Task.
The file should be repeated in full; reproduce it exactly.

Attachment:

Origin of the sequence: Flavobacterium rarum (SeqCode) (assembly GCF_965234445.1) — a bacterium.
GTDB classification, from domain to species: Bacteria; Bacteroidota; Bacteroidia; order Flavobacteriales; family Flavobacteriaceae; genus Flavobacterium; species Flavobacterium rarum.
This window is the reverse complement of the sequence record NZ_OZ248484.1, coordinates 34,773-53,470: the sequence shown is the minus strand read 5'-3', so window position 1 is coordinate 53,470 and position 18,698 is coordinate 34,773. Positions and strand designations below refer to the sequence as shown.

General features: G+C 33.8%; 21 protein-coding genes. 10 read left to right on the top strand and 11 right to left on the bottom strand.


Origin of the sequence: Flavobacterium rarum (SeqCode) (assembly GCF_965234445.1) — a bacterium.
GTDB classification, from domain to species: Bacteria; Bacteroidota; Bacteroidia; order Flavobacteriales; family Flavobacteriaceae; genus Flavobacterium; species Flavobacterium rarum.
This window is the reverse complement of the sequence record NZ_OZ248484.1, coordinates 34,773-53,470: the sequence shown is the minus strand read 5'-3', so window position 1 is coordinate 53,470 and position 18,698 is coordinate 34,773. Positions and strand designations below refer to the sequence as shown.

General features: G+C 33.8%; 21 protein-coding genes. 10 read left to right on the top strand and 11 right to left on the bottom strand.